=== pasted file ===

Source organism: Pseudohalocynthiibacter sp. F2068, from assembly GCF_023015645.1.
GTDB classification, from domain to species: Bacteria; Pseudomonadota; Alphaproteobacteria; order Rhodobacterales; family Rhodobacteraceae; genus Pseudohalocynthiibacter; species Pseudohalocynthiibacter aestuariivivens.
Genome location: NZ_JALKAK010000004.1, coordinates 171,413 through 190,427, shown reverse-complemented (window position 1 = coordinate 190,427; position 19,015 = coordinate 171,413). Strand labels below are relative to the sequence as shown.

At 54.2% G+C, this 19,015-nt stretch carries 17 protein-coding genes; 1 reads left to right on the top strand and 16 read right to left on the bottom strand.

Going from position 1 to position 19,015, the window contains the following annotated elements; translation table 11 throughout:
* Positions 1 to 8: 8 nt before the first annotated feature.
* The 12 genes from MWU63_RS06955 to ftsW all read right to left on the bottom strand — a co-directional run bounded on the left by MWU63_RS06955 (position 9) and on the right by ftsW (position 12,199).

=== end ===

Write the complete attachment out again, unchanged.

Source organism: Pseudohalocynthiibacter sp. F2068, from assembly GCF_023015645.1.
GTDB classification, from domain to species: Bacteria; Pseudomonadota; Alphaproteobacteria; order Rhodobacterales; family Rhodobacteraceae; genus Pseudohalocynthiibacter; species Pseudohalocynthiibacter aestuariivivens.
Genome location: NZ_JALKAK010000004.1, coordinates 171,413 through 190,427, shown reverse-complemented (window position 1 = coordinate 190,427; position 19,015 = coordinate 171,413). Strand labels below are relative to the sequence as shown.

At 54.2% G+C, this 19,015-nt stretch carries 17 protein-coding genes; 1 reads left to right on the top strand and 16 read right to left on the bottom strand.

Going from position 1 to position 19,015, the window contains the following annotated elements; translation table 11 throughout:
* Positions 1 to 8: 8 nt before the first annotated feature.
* The 12 genes from MWU63_RS06955 to ftsW all read right to left on the bottom strand — a co-directional run bounded on the left by MWU63_RS06955 (position 9) and on the right by ftsW (position 12,199).